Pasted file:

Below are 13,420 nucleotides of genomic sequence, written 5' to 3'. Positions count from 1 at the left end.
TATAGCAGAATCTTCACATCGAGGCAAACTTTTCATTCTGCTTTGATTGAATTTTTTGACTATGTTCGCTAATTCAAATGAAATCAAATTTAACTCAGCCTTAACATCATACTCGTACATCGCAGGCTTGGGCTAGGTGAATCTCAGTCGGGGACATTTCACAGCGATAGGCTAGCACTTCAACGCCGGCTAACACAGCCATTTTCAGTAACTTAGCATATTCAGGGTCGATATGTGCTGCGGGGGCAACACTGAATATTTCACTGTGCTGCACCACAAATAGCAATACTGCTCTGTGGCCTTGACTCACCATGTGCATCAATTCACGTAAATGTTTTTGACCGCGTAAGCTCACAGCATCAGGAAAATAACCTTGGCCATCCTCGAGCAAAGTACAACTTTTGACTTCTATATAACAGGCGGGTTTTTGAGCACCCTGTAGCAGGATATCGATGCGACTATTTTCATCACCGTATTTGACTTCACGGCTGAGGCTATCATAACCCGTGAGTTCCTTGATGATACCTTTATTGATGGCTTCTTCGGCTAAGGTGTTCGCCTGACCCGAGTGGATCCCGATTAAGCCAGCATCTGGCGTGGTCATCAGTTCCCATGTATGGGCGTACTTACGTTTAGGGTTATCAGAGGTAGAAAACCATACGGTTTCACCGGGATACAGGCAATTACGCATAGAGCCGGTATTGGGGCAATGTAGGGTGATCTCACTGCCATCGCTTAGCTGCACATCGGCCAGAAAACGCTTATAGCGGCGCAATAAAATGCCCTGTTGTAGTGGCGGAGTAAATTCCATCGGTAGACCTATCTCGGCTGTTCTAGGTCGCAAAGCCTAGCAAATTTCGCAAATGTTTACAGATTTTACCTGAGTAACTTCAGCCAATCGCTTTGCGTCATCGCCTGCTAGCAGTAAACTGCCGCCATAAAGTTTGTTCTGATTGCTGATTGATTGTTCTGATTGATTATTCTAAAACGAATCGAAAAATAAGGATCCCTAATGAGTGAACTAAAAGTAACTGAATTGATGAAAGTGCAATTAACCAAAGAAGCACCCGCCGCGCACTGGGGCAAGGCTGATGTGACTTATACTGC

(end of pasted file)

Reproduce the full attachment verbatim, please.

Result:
Below are 13,420 nucleotides of genomic sequence, written 5' to 3'. Positions count from 1 at the left end.
TATAGCAGAATCTTCACATCGAGGCAAACTTTTCATTCTGCTTTGATTGAATTTTTTGACTATGTTCGCTAATTCAAATGAAATCAAATTTAACTCAGCCTTAACATCATACTCGTACATCGCAGGCTTGGGCTAGGTGAATCTCAGTCGGGGACATTTCACAGCGATAGGCTAGCACTTCAACGCCGGCTAACACAGCCATTTTCAGTAACTTAGCATATTCAGGGTCGATATGTGCTGCGGGGGCAACACTGAATATTTCACTGTGCTGCACCACAAATAGCAATACTGCTCTGTGGCCTTGACTCACCATGTGCATCAATTCACGTAAATGTTTTTGACCGCGTAAGCTCACAGCATCAGGAAAATAACCTTGGCCATCCTCGAGCAAAGTACAACTTTTGACTTCTATATAACAGGCGGGTTTTTGAGCACCCTGTAGCAGGATATCGATGCGACTATTTTCATCACCGTATTTGACTTCACGGCTGAGGCTATCATAACCCGTGAGTTCCTTGATGATACCTTTATTGATGGCTTCTTCGGCTAAGGTGTTCGCCTGACCCGAGTGGATCCCGATTAAGCCAGCATCTGGCGTGGTCATCAGTTCCCATGTATGGGCGTACTTACGTTTAGGGTTATCAGAGGTAGAAAACCATACGGTTTCACCGGGATACAGGCAATTACGCATAGAGCCGGTATTGGGGCAATGTAGGGTGATCTCACTGCCATCGCTTAGCTGCACATCGGCCAGAAAACGCTTATAGCGGCGCAATAAAATGCCCTGTTGTAGTGGCGGAGTAAATTCCATCGGTAGACCTATCTCGGCTGTTCTAGGTCGCAAAGCCTAGCAAATTTCGCAAATGTTTACAGATTTTACCTGAGTAACTTCAGCCAATCGCTTTGCGTCATCGCCTGCTAGCAGTAAACTGCCGCCATAAAGTTTGTTCTGATTGCTGATTGATTGTTCTGATTGATTATTCTAAAACGAATCGAAAAATAAGGATCCCTAATGAGTGAACTAAAAGTAACTGAATTGATGAAAGTGCAATTAACCAAAGAAGCACCCGCCGCGCACTGGGGCAAGGCTGATGTGACTTATACTGC